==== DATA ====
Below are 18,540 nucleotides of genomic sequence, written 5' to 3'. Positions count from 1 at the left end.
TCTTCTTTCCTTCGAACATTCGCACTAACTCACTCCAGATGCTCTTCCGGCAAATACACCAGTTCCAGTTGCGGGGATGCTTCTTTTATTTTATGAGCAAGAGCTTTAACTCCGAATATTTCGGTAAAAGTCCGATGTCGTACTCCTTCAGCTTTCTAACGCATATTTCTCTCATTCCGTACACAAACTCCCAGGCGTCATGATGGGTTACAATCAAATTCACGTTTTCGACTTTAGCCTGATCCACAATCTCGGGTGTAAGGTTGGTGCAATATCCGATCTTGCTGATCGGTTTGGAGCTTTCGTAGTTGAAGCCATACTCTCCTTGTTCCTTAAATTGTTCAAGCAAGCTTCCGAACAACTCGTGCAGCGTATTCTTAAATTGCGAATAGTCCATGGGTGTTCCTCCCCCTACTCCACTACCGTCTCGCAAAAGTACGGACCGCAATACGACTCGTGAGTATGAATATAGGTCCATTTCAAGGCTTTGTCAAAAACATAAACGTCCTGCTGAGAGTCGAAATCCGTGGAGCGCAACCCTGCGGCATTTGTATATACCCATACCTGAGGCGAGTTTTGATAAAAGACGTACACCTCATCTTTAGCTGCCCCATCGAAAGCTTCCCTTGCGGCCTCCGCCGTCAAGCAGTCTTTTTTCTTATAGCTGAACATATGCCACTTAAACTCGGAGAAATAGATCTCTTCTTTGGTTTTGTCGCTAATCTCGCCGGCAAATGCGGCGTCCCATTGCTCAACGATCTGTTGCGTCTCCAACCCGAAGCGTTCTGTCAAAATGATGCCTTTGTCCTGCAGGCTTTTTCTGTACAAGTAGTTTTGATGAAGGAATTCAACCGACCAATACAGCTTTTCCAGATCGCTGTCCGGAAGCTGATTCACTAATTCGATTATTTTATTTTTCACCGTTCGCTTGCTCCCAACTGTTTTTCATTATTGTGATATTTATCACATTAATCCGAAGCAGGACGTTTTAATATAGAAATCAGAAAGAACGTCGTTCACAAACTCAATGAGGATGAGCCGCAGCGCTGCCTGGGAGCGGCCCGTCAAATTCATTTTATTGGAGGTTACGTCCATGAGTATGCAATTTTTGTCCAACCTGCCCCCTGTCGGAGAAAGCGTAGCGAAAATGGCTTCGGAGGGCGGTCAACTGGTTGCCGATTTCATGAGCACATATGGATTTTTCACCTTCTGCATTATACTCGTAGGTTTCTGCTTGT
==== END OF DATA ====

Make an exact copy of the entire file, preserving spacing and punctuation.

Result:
Below are 18,540 nucleotides of genomic sequence, written 5' to 3'. Positions count from 1 at the left end.
TCTTCTTTCCTTCGAACATTCGCACTAACTCACTCCAGATGCTCTTCCGGCAAATACACCAGTTCCAGTTGCGGGGATGCTTCTTTTATTTTATGAGCAAGAGCTTTAACTCCGAATATTTCGGTAAAAGTCCGATGTCGTACTCCTTCAGCTTTCTAACGCATATTTCTCTCATTCCGTACACAAACTCCCAGGCGTCATGATGGGTTACAATCAAATTCACGTTTTCGACTTTAGCCTGATCCACAATCTCGGGTGTAAGGTTGGTGCAATATCCGATCTTGCTGATCGGTTTGGAGCTTTCGTAGTTGAAGCCATACTCTCCTTGTTCCTTAAATTGTTCAAGCAAGCTTCCGAACAACTCGTGCAGCGTATTCTTAAATTGCGAATAGTCCATGGGTGTTCCTCCCCCTACTCCACTACCGTCTCGCAAAAGTACGGACCGCAATACGACTCGTGAGTATGAATATAGGTCCATTTCAAGGCTTTGTCAAAAACATAAACGTCCTGCTGAGAGTCGAAATCCGTGGAGCGCAACCCTGCGGCATTTGTATATACCCATACCTGAGGCGAGTTTTGATAAAAGACGTACACCTCATCTTTAGCTGCCCCATCGAAAGCTTCCCTTGCGGCCTCCGCCGTCAAGCAGTCTTTTTTCTTATAGCTGAACATATGCCACTTAAACTCGGAGAAATAGATCTCTTCTTTGGTTTTGTCGCTAATCTCGCCGGCAAATGCGGCGTCCCATTGCTCAACGATCTGTTGCGTCTCCAACCCGAAGCGTTCTGTCAAAATGATGCCTTTGTCCTGCAGGCTTTTTCTGTACAAGTAGTTTTGATGAAGGAATTCAACCGACCAATACAGCTTTTCCAGATCGCTGTCCGGAAGCTGATTCACTAATTCGATTATTTTATTTTTCACCGTTCGCTTGCTCCCAACTGTTTTTCATTATTGTGATATTTATCACATTAATCCGAAGCAGGACGTTTTAATATAGAAATCAGAAAGAACGTCGTTCACAAACTCAATGAGGATGAGCCGCAGCGCTGCCTGGGAGCGGCCCGTCAAATTCATTTTATTGGAGGTTACGTCCATGAGTATGCAATTTTTGTCCAACCTGCCCCCTGTCGGAGAAAGCGTAGCGAAAATGGCTTCGGAGGGCGGTCAACTGGTTGCCGATTTCATGAGCACATATGGATTTTTCACCTTCTGCATTATACTCGTAGGTTTCTGCTTGT